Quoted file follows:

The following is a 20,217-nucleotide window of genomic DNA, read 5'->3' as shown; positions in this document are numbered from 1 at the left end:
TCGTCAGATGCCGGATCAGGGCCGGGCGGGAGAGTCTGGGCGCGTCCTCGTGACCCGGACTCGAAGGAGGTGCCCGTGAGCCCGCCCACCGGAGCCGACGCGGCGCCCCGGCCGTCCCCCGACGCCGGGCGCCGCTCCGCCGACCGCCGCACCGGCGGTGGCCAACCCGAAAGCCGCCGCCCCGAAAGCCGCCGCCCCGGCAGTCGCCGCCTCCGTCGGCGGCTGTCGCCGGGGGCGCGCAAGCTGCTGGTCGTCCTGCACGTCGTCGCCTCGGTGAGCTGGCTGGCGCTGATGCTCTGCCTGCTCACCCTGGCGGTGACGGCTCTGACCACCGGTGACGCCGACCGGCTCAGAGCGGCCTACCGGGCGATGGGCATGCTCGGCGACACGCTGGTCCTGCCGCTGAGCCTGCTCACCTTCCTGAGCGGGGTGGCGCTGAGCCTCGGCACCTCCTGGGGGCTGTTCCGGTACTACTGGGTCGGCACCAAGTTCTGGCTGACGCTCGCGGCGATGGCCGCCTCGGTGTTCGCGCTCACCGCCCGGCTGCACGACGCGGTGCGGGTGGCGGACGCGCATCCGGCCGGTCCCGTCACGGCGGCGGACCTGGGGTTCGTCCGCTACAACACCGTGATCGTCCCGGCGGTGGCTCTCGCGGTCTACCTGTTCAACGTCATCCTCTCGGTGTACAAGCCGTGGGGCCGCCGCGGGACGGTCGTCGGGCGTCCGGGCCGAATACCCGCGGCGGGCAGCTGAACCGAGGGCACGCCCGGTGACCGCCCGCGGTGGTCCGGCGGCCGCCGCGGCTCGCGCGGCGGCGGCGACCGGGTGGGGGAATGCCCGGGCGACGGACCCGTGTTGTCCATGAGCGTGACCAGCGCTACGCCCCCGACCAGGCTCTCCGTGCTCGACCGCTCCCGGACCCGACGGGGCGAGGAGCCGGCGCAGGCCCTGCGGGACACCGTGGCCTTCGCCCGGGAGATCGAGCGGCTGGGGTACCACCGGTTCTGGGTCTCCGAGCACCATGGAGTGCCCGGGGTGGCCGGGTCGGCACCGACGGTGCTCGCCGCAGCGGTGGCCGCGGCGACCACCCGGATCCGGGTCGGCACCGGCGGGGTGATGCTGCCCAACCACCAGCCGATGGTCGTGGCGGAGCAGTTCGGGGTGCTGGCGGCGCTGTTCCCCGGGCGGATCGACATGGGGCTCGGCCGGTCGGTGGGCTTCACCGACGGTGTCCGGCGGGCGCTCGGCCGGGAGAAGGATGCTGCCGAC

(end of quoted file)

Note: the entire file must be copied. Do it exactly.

The following is a 20,217-nucleotide window of genomic DNA, read 5'->3' as shown; positions in this document are numbered from 1 at the left end:
TCGTCAGATGCCGGATCAGGGCCGGGCGGGAGAGTCTGGGCGCGTCCTCGTGACCCGGACTCGAAGGAGGTGCCCGTGAGCCCGCCCACCGGAGCCGACGCGGCGCCCCGGCCGTCCCCCGACGCCGGGCGCCGCTCCGCCGACCGCCGCACCGGCGGTGGCCAACCCGAAAGCCGCCGCCCCGAAAGCCGCCGCCCCGGCAGTCGCCGCCTCCGTCGGCGGCTGTCGCCGGGGGCGCGCAAGCTGCTGGTCGTCCTGCACGTCGTCGCCTCGGTGAGCTGGCTGGCGCTGATGCTCTGCCTGCTCACCCTGGCGGTGACGGCTCTGACCACCGGTGACGCCGACCGGCTCAGAGCGGCCTACCGGGCGATGGGCATGCTCGGCGACACGCTGGTCCTGCCGCTGAGCCTGCTCACCTTCCTGAGCGGGGTGGCGCTGAGCCTCGGCACCTCCTGGGGGCTGTTCCGGTACTACTGGGTCGGCACCAAGTTCTGGCTGACGCTCGCGGCGATGGCCGCCTCGGTGTTCGCGCTCACCGCCCGGCTGCACGACGCGGTGCGGGTGGCGGACGCGCATCCGGCCGGTCCCGTCACGGCGGCGGACCTGGGGTTCGTCCGCTACAACACCGTGATCGTCCCGGCGGTGGCTCTCGCGGTCTACCTGTTCAACGTCATCCTCTCGGTGTACAAGCCGTGGGGCCGCCGCGGGACGGTCGTCGGGCGTCCGGGCCGAATACCCGCGGCGGGCAGCTGAACCGAGGGCACGCCCGGTGACCGCCCGCGGTGGTCCGGCGGCCGCCGCGGCTCGCGCGGCGGCGGCGACCGGGTGGGGGAATGCCCGGGCGACGGACCCGTGTTGTCCATGAGCGTGACCAGCGCTACGCCCCCGACCAGGCTCTCCGTGCTCGACCGCTCCCGGACCCGACGGGGCGAGGAGCCGGCGCAGGCCCTGCGGGACACCGTGGCCTTCGCCCGGGAGATCGAGCGGCTGGGGTACCACCGGTTCTGGGTCTCCGAGCACCATGGAGTGCCCGGGGTGGCCGGGTCGGCACCGACGGTGCTCGCCGCAGCGGTGGCCGCGGCGACCACCCGGATCCGGGTCGGCACCGGCGGGGTGATGCTGCCCAACCACCAGCCGATGGTCGTGGCGGAGCAGTTCGGGGTGCTGGCGGCGCTGTTCCCCGGGCGGATCGACATGGGGCTCGGCCGGTCGGTGGGCTTCACCGACGGTGTCCGGCGGGCGCTCGGCCGGGAGAAGGATGCTGCCGAC